Even if the world comes together to take drastic actions and manages to limit global warming to current levels, sea levels will continue to rise.
As per the 2015 Paris Climate Accords, over 190 countries from around the world have agreed to take actions such as cutting down on carbon emissions and more to limit global temperatures from rising above 1.5 degrees Celsius than pre-industrial revolution levels.
However, according to new research limited global temperatures to just 1.5 degrees Celsius won’t be enough to stop polar ice caps from completely “disintegrating”, meaning sea levels around the world will continue to increase, albeit slowly.
In a paper published in the journal Environmental Research Letters, scientists from the Potsdam Institute for Climate Impact and Princeton University warned that in a 1.5 degrees Celsius world, sea levels will continue to rise for centuries and swamp coastal areas including cities that are currently home to over 50 crore people.
Compared to pre-industrial levels, the atmosphere contains twice as much carbon dioxide concentrations, leading to an increase in temperatures of around 1.1 degrees Celsius.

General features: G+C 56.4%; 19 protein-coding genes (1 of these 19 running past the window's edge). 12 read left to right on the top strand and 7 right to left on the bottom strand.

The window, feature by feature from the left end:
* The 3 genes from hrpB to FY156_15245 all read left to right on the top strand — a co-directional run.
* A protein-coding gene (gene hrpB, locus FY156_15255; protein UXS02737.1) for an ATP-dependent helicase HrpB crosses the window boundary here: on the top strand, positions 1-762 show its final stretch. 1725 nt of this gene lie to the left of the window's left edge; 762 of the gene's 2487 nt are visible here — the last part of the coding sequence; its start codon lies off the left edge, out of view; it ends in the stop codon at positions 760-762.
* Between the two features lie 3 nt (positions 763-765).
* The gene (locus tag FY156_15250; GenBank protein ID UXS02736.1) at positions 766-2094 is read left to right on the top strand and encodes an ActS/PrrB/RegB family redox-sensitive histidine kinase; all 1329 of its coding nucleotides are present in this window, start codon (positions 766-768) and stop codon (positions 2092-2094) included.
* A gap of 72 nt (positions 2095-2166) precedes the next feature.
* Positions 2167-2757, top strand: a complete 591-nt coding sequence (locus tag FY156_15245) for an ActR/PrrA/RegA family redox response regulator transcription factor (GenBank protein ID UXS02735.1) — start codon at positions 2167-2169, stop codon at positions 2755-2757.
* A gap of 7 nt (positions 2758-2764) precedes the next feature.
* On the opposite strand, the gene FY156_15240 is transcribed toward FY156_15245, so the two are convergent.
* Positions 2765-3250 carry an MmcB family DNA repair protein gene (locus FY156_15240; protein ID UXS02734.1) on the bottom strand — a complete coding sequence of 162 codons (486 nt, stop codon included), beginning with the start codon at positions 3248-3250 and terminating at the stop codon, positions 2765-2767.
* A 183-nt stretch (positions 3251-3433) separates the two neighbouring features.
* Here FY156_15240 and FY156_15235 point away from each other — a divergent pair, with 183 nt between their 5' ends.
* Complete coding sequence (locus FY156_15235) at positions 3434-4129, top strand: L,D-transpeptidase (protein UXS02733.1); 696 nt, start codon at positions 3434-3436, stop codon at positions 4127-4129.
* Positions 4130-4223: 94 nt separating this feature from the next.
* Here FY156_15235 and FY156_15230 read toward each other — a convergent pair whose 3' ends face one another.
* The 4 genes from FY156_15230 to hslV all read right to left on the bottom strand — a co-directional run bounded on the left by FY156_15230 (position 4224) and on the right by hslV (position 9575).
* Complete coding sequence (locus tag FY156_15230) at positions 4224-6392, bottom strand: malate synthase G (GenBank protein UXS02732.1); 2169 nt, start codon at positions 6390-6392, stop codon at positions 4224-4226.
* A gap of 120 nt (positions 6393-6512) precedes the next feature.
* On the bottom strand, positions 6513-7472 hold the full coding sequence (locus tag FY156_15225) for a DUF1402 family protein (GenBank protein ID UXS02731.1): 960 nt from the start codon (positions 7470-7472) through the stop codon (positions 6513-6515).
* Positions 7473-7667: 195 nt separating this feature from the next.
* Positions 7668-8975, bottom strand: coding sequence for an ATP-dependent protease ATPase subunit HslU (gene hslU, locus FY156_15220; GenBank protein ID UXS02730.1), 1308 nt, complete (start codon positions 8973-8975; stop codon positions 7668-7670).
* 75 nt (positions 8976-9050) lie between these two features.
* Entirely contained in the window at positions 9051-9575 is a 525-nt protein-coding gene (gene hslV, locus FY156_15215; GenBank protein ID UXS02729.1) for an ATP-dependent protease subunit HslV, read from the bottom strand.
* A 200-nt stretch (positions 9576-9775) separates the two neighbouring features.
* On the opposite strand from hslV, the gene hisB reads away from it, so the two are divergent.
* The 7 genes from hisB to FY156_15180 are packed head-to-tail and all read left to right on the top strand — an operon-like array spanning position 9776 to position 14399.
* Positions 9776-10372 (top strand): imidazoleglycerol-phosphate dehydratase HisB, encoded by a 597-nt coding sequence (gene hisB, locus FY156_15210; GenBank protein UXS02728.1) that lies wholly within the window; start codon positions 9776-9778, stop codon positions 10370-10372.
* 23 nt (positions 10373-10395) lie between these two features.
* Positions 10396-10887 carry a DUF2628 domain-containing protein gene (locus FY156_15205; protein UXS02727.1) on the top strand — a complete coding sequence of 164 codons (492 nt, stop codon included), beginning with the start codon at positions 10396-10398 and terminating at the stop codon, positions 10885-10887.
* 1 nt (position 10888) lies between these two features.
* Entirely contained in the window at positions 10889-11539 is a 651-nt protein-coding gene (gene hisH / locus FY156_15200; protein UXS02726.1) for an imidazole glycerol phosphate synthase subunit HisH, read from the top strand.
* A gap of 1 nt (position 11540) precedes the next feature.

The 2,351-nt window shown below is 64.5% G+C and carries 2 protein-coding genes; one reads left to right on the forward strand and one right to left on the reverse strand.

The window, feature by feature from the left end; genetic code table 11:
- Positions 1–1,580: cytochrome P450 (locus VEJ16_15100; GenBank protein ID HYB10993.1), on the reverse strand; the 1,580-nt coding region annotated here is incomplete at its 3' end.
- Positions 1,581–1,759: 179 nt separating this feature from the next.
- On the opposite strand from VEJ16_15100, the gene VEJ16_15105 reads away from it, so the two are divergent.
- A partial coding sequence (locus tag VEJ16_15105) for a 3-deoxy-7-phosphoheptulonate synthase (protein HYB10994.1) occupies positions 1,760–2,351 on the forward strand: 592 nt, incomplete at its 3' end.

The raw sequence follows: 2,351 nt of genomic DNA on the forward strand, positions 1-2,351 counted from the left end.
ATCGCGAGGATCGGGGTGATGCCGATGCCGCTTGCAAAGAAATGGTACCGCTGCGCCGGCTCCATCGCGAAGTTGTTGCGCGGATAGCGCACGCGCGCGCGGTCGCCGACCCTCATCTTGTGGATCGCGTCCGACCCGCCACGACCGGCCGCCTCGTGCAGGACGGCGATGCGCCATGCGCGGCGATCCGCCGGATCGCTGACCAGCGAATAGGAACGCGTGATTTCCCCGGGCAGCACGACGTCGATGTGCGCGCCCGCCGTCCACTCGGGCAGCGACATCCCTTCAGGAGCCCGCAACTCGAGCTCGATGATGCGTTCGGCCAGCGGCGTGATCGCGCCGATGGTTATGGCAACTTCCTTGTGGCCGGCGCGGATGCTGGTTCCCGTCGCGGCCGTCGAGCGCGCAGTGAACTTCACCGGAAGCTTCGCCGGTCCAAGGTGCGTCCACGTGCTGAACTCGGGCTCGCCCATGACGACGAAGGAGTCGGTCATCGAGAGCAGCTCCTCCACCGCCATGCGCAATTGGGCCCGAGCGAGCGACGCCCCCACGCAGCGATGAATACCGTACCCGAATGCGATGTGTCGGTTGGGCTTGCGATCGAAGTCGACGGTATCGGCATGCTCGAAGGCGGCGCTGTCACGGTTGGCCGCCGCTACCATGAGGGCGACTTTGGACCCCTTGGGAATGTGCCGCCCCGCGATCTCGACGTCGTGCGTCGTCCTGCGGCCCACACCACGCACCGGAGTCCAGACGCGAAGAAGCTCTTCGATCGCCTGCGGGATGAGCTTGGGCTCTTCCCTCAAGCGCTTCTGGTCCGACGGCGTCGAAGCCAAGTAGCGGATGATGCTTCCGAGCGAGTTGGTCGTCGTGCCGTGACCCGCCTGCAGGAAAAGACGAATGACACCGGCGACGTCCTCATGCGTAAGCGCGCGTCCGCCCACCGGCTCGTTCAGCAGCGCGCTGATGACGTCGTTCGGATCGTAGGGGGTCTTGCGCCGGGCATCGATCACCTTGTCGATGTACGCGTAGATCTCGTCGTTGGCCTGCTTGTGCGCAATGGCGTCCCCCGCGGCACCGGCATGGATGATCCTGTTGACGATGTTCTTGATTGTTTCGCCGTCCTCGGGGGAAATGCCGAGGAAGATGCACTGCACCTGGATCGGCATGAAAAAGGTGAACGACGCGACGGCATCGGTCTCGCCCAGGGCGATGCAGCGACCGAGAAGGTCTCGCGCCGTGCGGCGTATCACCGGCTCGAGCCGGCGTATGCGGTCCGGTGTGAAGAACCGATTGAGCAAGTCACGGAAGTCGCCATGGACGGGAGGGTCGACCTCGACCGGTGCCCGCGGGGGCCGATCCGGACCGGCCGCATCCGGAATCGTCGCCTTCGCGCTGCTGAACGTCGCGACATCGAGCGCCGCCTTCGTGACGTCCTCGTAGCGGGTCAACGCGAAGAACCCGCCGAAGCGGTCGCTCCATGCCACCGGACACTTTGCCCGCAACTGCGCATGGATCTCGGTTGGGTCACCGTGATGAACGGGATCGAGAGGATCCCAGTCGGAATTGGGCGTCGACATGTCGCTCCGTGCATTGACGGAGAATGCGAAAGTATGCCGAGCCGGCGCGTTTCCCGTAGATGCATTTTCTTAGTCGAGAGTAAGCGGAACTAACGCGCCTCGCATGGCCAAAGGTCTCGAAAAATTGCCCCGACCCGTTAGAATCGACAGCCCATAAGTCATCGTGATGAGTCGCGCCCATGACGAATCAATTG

Researchers found that even under the most optimistic scenarios, Asia will be affected the worst, with nine out of ten high-risk megacities located in the continent. Coastal urban areas in countries such as China, Indonesia, and India are expected to face the brunt of the devastation. Over 20 crore people are expected to be affected by sea-level rise in China alone.
According to Ben Strauss, lead author of the paper, chief scientist, and CEO of Climate Central, around five percent of the global population live in coastal areas that are at high risk of being submerged.
“1.5C of warming will still lead to devastating sea levels rise, but the hotter alternatives are far worse,” said Strauss in an interview with the AFP. “It is almost certain that seas will rise more slowly in a 1.5C or 2C warmer world.”
However, in a 3 degrees Celsius world, the sea levels are expected to rise by six to nine meters, which will completely change the world’s coastal landscapes.
Cover Image: Shutterstock